The commission studying the alleged apparitions of Mary at Medjugorje, Bosnia-Herzegovina, reportedly voted to recognise as supernatural only the first seven appearances of Mary in 1981, CNS reports.
However, according to a report published by the website Vatican Insider, the commission was much more doubtful about the thousands of alleged visions that have occurred since July 4, 1981, and supposedly continue to this day.
Two of the 17 commission members and consultants thought the alleged visions after the period of June 24-July 3, 1981, were not supernatural, while the other members said it was not possible to make a judgment.
The commission said it was clear that the six alleged visionaries and a seventh who claims to have begun receiving messages from Mary in December 1982 were not given adequate spiritual support.
Vatican Insider published its piece on the report on Tuesday, three days after Pope Francis spoke about some details of the report to journalists travelling with him from Fatima, Portugal.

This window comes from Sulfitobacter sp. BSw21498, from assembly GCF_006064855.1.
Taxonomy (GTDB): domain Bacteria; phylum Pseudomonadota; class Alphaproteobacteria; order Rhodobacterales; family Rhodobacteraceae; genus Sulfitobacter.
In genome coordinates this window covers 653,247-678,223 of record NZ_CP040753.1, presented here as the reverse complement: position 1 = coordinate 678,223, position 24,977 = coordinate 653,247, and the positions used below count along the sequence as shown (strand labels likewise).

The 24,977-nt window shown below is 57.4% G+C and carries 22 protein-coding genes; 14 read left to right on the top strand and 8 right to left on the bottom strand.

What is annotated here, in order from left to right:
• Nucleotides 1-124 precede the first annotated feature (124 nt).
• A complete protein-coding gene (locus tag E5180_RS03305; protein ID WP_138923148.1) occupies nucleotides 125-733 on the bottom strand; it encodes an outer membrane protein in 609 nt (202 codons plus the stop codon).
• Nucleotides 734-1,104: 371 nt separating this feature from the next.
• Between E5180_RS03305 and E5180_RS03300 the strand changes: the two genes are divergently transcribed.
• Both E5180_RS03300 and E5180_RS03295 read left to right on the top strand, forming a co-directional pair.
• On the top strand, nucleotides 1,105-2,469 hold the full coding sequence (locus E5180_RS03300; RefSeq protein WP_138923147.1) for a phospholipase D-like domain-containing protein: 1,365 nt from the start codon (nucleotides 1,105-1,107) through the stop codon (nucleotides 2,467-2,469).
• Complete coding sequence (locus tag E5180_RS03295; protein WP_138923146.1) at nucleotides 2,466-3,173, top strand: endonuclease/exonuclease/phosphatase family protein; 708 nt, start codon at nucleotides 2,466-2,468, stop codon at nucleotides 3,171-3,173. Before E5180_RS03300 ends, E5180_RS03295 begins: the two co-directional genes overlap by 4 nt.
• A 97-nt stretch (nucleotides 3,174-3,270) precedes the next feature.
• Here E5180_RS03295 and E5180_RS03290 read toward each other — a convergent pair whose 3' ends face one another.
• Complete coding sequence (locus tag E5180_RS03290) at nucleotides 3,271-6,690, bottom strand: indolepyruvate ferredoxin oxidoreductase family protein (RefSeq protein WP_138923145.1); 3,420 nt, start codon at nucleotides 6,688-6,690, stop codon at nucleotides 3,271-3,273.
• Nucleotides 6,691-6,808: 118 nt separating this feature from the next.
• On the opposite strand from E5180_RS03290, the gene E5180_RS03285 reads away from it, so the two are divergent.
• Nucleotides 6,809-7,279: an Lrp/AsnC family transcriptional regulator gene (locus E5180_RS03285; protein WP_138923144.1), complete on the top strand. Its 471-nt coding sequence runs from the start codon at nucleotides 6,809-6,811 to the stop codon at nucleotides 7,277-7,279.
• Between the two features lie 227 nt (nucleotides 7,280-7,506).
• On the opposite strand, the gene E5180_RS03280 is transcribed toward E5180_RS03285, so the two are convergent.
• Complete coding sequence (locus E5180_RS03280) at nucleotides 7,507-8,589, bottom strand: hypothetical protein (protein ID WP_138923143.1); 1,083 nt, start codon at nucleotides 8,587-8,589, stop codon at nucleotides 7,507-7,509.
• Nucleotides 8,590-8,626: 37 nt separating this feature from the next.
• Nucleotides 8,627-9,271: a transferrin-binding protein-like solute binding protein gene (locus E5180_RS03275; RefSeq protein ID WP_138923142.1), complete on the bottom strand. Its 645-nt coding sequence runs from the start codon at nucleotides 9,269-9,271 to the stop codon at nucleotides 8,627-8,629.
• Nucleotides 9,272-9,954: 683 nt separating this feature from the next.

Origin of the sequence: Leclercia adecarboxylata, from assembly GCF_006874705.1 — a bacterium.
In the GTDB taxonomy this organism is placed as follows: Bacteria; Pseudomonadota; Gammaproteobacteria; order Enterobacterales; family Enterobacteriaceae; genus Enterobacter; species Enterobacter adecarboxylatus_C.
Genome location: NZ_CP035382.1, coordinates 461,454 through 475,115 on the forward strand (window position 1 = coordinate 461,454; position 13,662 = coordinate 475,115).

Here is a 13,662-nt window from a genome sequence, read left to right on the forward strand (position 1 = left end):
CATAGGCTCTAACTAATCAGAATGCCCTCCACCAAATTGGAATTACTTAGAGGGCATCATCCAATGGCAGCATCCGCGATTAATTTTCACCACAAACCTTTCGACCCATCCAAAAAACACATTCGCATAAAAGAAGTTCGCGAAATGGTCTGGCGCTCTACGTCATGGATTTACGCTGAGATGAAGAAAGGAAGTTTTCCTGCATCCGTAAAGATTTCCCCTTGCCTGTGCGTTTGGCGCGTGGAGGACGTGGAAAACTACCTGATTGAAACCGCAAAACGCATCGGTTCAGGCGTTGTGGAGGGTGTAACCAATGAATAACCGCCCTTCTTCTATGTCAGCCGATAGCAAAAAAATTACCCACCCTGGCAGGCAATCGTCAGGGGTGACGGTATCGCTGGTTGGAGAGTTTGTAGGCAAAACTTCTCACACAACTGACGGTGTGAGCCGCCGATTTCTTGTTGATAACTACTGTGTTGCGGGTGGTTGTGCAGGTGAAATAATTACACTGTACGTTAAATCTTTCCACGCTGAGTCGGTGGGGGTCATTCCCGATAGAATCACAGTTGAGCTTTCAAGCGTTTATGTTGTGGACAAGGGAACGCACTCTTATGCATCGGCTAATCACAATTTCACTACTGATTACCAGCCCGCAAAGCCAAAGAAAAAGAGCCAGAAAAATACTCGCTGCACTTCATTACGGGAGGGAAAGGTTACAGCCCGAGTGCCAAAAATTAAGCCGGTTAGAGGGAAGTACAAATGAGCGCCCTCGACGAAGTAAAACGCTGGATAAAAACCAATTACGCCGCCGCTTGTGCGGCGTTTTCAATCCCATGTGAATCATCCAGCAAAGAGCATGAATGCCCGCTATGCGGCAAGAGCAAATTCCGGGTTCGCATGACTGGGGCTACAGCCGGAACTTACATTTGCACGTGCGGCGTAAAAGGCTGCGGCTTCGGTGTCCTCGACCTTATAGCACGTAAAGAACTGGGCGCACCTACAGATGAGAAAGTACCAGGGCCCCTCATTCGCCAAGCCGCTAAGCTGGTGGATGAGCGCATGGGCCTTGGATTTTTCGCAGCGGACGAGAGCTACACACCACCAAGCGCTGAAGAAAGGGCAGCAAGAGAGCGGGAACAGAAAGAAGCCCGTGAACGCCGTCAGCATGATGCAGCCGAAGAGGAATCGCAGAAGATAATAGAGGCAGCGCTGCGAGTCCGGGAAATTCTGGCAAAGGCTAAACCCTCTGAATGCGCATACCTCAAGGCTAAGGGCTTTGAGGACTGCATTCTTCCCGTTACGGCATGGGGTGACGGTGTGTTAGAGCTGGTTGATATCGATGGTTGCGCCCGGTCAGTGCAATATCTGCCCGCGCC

The Vatican press office yesterday declined to comment on the Vatican Insider piece.
Speaking to journalists on Saturday, Francis said that, regarding the Medjugorje commission's work, "three things need to be distinguished".
"About the first apparitions, when (the 'seers') were young, the report more or less says that the investigation needs to continue," the Pope said, according to the English translation posted on the Vatican website.
Francis said his "personal opinion" is that "these alleged apparitions have no great value".
The "real core" of the commission's report, he said, is "the spiritual fact, the pastoral fact" that thousands of pilgrims go to Medjugorje and are converted. "For this there is no magic wand; this spiritual-pastoral fact cannot be denied."
The spiritual fruits of the pilgrimages, he said, are the reason why in February he appointed Polish Archbishop Henryk Hoser of Warsaw-Praga to study the best ways to provide pastoral care to townspeople and the pilgrims. The commission's role was to make recommendations to the Pope; its report is not an official Church judgment on the apparitions.
The Pope said "in the end, something will be said," but he gave no timeline.
Medjugorje; the findings of the Ruini report (Vatican Insider)